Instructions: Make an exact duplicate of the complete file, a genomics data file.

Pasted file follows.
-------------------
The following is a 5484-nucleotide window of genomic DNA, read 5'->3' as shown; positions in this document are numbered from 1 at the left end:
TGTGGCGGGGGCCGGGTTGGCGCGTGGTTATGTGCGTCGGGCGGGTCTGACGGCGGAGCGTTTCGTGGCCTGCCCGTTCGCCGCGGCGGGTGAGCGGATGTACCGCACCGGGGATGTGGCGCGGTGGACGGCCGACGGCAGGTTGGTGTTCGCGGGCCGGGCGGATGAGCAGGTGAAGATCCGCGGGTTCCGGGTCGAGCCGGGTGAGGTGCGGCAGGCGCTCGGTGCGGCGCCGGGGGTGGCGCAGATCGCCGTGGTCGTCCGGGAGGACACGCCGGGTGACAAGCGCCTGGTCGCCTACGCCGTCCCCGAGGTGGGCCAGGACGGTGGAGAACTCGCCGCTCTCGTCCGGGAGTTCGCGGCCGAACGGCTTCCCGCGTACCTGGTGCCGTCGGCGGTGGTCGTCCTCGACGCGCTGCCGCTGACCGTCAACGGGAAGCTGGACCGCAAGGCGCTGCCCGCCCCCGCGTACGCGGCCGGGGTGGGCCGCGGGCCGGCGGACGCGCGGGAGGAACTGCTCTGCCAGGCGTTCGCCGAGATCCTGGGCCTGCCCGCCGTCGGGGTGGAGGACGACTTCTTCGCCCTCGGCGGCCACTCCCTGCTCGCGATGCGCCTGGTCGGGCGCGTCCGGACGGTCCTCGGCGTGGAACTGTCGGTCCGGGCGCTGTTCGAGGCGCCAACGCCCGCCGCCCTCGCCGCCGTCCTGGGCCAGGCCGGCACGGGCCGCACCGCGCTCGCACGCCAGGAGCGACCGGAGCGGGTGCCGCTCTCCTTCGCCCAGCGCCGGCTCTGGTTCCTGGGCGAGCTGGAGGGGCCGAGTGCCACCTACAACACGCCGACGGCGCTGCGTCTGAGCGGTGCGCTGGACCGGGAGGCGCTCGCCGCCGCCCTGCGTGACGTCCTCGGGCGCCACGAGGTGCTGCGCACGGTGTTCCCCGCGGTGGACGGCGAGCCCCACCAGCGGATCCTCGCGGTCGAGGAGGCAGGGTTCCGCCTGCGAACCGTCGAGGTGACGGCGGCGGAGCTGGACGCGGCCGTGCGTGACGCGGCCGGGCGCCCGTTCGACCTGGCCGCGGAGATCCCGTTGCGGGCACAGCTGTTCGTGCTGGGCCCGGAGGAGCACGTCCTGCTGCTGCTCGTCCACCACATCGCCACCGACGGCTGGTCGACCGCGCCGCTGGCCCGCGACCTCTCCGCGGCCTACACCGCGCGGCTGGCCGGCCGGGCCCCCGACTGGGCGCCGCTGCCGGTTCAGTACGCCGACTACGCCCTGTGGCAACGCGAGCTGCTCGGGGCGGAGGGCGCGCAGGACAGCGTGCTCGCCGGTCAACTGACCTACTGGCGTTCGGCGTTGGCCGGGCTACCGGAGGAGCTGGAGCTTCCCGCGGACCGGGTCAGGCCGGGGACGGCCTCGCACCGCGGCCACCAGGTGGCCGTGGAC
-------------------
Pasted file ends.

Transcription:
The following is a 5484-nucleotide window of genomic DNA, read 5'->3' as shown; positions in this document are numbered from 1 at the left end:
TGTGGCGGGGGCCGGGTTGGCGCGTGGTTATGTGCGTCGGGCGGGTCTGACGGCGGAGCGTTTCGTGGCCTGCCCGTTCGCCGCGGCGGGTGAGCGGATGTACCGCACCGGGGATGTGGCGCGGTGGACGGCCGACGGCAGGTTGGTGTTCGCGGGCCGGGCGGATGAGCAGGTGAAGATCCGCGGGTTCCGGGTCGAGCCGGGTGAGGTGCGGCAGGCGCTCGGTGCGGCGCCGGGGGTGGCGCAGATCGCCGTGGTCGTCCGGGAGGACACGCCGGGTGACAAGCGCCTGGTCGCCTACGCCGTCCCCGAGGTGGGCCAGGACGGTGGAGAACTCGCCGCTCTCGTCCGGGAGTTCGCGGCCGAACGGCTTCCCGCGTACCTGGTGCCGTCGGCGGTGGTCGTCCTCGACGCGCTGCCGCTGACCGTCAACGGGAAGCTGGACCGCAAGGCGCTGCCCGCCCCCGCGTACGCGGCCGGGGTGGGCCGCGGGCCGGCGGACGCGCGGGAGGAACTGCTCTGCCAGGCGTTCGCCGAGATCCTGGGCCTGCCCGCCGTCGGGGTGGAGGACGACTTCTTCGCCCTCGGCGGCCACTCCCTGCTCGCGATGCGCCTGGTCGGGCGCGTCCGGACGGTCCTCGGCGTGGAACTGTCGGTCCGGGCGCTGTTCGAGGCGCCAACGCCCGCCGCCCTCGCCGCCGTCCTGGGCCAGGCCGGCACGGGCCGCACCGCGCTCGCACGCCAGGAGCGACCGGAGCGGGTGCCGCTCTCCTTCGCCCAGCGCCGGCTCTGGTTCCTGGGCGAGCTGGAGGGGCCGAGTGCCACCTACAACACGCCGACGGCGCTGCGTCTGAGCGGTGCGCTGGACCGGGAGGCGCTCGCCGCCGCCCTGCGTGACGTCCTCGGGCGCCACGAGGTGCTGCGCACGGTGTTCCCCGCGGTGGACGGCGAGCCCCACCAGCGGATCCTCGCGGTCGAGGAGGCAGGGTTCCGCCTGCGAACCGTCGAGGTGACGGCGGCGGAGCTGGACGCGGCCGTGCGTGACGCGGCCGGGCGCCCGTTCGACCTGGCCGCGGAGATCCCGTTGCGGGCACAGCTGTTCGTGCTGGGCCCGGAGGAGCACGTCCTGCTGCTGCTCGTCCACCACATCGCCACCGACGGCTGGTCGACCGCGCCGCTGGCCCGCGACCTCTCCGCGGCCTACACCGCGCGGCTGGCCGGCCGGGCCCCCGACTGGGCGCCGCTGCCGGTTCAGTACGCCGACTACGCCCTGTGGCAACGCGAGCTGCTCGGGGCGGAGGGCGCGCAGGACAGCGTGCTCGCCGGTCAACTGACCTACTGGCGTTCGGCGTTGGCCGGGCTACCGGAGGAGCTGGAGCTTCCCGCGGACCGGGTCAGGCCGGGGACGGCCTCGCACCGCGGCCACCAGGTGGCCGTGGAC